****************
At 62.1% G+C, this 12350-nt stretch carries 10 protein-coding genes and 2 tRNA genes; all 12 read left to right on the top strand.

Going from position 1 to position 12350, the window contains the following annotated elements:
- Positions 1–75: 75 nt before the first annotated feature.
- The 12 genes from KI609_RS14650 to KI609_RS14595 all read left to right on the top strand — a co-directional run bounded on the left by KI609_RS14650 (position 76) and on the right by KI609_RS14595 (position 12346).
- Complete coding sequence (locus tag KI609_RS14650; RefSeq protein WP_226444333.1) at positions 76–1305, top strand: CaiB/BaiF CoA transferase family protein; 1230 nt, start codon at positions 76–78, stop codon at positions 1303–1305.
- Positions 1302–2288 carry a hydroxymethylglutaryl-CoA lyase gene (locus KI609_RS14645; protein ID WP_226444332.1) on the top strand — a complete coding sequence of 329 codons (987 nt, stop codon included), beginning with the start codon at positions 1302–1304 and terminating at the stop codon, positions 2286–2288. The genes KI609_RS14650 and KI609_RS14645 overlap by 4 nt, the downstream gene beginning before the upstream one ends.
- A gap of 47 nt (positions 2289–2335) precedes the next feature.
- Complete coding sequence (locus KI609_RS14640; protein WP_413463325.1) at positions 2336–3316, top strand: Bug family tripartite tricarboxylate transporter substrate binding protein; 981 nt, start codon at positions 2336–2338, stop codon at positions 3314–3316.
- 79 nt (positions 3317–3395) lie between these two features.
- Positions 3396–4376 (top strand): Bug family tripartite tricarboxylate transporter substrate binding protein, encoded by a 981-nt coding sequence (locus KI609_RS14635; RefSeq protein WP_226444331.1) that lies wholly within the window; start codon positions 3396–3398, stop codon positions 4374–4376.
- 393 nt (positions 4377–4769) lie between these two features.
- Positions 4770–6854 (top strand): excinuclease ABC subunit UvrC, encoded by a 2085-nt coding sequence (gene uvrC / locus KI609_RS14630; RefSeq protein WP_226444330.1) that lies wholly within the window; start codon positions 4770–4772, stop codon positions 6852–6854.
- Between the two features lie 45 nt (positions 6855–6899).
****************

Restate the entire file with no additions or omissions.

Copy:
At 62.1% G+C, this 12350-nt stretch carries 10 protein-coding genes and 2 tRNA genes; all 12 read left to right on the top strand.

Going from position 1 to position 12350, the window contains the following annotated elements:
- Positions 1–75: 75 nt before the first annotated feature.
- The 12 genes from KI609_RS14650 to KI609_RS14595 all read left to right on the top strand — a co-directional run bounded on the left by KI609_RS14650 (position 76) and on the right by KI609_RS14595 (position 12346).
- Complete coding sequence (locus tag KI609_RS14650; RefSeq protein WP_226444333.1) at positions 76–1305, top strand: CaiB/BaiF CoA transferase family protein; 1230 nt, start codon at positions 76–78, stop codon at positions 1303–1305.
- Positions 1302–2288 carry a hydroxymethylglutaryl-CoA lyase gene (locus KI609_RS14645; protein ID WP_226444332.1) on the top strand — a complete coding sequence of 329 codons (987 nt, stop codon included), beginning with the start codon at positions 1302–1304 and terminating at the stop codon, positions 2286–2288. The genes KI609_RS14650 and KI609_RS14645 overlap by 4 nt, the downstream gene beginning before the upstream one ends.
- A gap of 47 nt (positions 2289–2335) precedes the next feature.
- Complete coding sequence (locus KI609_RS14640; protein WP_413463325.1) at positions 2336–3316, top strand: Bug family tripartite tricarboxylate transporter substrate binding protein; 981 nt, start codon at positions 2336–2338, stop codon at positions 3314–3316.
- 79 nt (positions 3317–3395) lie between these two features.
- Positions 3396–4376 (top strand): Bug family tripartite tricarboxylate transporter substrate binding protein, encoded by a 981-nt coding sequence (locus KI609_RS14635; RefSeq protein WP_226444331.1) that lies wholly within the window; start codon positions 3396–3398, stop codon positions 4374–4376.
- 393 nt (positions 4377–4769) lie between these two features.
- Positions 4770–6854 (top strand): excinuclease ABC subunit UvrC, encoded by a 2085-nt coding sequence (gene uvrC / locus KI609_RS14630; RefSeq protein WP_226444330.1) that lies wholly within the window; start codon positions 4770–4772, stop codon positions 6852–6854.
- Between the two features lie 45 nt (positions 6855–6899).